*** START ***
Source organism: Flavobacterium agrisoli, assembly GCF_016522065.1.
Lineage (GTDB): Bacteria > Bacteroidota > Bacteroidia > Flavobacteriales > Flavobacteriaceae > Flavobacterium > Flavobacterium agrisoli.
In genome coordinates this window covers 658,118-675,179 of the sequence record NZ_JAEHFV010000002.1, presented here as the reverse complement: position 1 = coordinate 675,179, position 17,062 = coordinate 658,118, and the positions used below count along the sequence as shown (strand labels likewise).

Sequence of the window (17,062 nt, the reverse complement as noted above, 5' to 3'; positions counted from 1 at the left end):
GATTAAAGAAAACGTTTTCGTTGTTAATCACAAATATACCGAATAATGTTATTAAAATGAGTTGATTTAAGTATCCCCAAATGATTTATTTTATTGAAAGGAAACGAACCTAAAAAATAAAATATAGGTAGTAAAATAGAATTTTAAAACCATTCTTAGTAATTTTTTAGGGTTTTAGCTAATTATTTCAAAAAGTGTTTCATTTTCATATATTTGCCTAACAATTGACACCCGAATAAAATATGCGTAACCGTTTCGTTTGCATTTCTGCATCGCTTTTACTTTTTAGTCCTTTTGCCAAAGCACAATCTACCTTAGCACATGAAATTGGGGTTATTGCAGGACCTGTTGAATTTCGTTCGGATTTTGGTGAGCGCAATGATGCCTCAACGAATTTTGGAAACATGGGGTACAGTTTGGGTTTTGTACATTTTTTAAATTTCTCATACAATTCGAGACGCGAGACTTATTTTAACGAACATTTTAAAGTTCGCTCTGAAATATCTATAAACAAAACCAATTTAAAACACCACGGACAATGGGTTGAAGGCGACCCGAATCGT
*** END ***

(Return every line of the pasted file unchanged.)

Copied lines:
Source organism: Flavobacterium agrisoli, assembly GCF_016522065.1.
Lineage (GTDB): Bacteria > Bacteroidota > Bacteroidia > Flavobacteriales > Flavobacteriaceae > Flavobacterium > Flavobacterium agrisoli.
In genome coordinates this window covers 658,118-675,179 of the sequence record NZ_JAEHFV010000002.1, presented here as the reverse complement: position 1 = coordinate 675,179, position 17,062 = coordinate 658,118, and the positions used below count along the sequence as shown (strand labels likewise).

Sequence of the window (17,062 nt, the reverse complement as noted above, 5' to 3'; positions counted from 1 at the left end):
GATTAAAGAAAACGTTTTCGTTGTTAATCACAAATATACCGAATAATGTTATTAAAATGAGTTGATTTAAGTATCCCCAAATGATTTATTTTATTGAAAGGAAACGAACCTAAAAAATAAAATATAGGTAGTAAAATAGAATTTTAAAACCATTCTTAGTAATTTTTTAGGGTTTTAGCTAATTATTTCAAAAAGTGTTTCATTTTCATATATTTGCCTAACAATTGACACCCGAATAAAATATGCGTAACCGTTTCGTTTGCATTTCTGCATCGCTTTTACTTTTTAGTCCTTTTGCCAAAGCACAATCTACCTTAGCACATGAAATTGGGGTTATTGCAGGACCTGTTGAATTTCGTTCGGATTTTGGTGAGCGCAATGATGCCTCAACGAATTTTGGAAACATGGGGTACAGTTTGGGTTTTGTACATTTTTTAAATTTCTCATACAATTCGAGACGCGAGACTTATTTTAACGAACATTTTAAAGTTCGCTCTGAAATATCTATAAACAAAACCAATTTAAAACACCACGGACAATGGGTTGAAGGCGACCCGAATCGT